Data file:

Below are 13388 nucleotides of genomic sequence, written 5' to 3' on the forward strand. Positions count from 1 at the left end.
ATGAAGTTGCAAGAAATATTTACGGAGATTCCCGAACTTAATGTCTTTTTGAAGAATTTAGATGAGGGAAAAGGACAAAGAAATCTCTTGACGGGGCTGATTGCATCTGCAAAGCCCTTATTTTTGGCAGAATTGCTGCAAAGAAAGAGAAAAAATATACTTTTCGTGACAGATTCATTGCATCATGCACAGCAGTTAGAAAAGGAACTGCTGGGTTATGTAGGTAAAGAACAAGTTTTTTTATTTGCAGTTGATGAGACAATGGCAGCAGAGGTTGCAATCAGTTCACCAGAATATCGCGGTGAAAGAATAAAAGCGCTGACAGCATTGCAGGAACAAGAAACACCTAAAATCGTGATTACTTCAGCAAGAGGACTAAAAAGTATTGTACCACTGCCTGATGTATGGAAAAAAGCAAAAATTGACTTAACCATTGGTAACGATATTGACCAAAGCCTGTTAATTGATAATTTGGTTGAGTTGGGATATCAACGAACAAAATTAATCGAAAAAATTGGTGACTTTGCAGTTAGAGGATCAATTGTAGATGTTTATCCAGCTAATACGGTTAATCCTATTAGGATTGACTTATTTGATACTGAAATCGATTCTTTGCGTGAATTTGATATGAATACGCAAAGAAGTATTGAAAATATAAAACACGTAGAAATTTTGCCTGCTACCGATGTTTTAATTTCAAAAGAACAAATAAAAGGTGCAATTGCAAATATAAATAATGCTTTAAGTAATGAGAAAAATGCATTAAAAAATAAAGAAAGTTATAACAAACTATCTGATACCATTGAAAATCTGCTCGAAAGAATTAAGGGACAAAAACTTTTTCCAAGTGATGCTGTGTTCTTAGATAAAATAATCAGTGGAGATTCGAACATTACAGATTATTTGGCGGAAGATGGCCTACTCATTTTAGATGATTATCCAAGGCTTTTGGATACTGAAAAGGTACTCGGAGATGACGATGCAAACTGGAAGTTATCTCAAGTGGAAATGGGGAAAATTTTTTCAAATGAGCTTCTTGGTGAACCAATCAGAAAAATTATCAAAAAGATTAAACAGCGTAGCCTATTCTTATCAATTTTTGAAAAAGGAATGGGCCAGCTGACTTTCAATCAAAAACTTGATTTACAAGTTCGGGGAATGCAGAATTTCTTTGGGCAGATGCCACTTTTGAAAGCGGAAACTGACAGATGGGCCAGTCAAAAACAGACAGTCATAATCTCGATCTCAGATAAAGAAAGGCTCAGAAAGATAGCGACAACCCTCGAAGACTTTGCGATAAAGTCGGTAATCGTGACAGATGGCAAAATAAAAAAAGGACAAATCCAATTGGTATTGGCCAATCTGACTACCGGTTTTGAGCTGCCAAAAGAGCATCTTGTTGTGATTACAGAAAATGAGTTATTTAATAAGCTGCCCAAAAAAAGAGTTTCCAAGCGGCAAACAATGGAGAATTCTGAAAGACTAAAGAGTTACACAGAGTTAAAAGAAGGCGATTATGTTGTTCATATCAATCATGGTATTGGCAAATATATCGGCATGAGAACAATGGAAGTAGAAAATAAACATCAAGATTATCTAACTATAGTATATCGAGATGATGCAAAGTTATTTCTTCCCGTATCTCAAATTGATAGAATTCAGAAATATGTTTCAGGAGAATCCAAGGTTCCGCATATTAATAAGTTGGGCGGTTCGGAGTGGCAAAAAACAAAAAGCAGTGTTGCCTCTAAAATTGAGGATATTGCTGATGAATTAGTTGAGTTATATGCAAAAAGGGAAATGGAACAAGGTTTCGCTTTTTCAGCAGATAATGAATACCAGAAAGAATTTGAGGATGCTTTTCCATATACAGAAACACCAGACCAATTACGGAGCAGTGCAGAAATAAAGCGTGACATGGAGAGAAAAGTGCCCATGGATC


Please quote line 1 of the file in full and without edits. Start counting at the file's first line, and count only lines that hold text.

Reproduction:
Below are 13388 nucleotides of genomic sequence, written 5' to 3' on the forward strand. Positions count from 1 at the left end.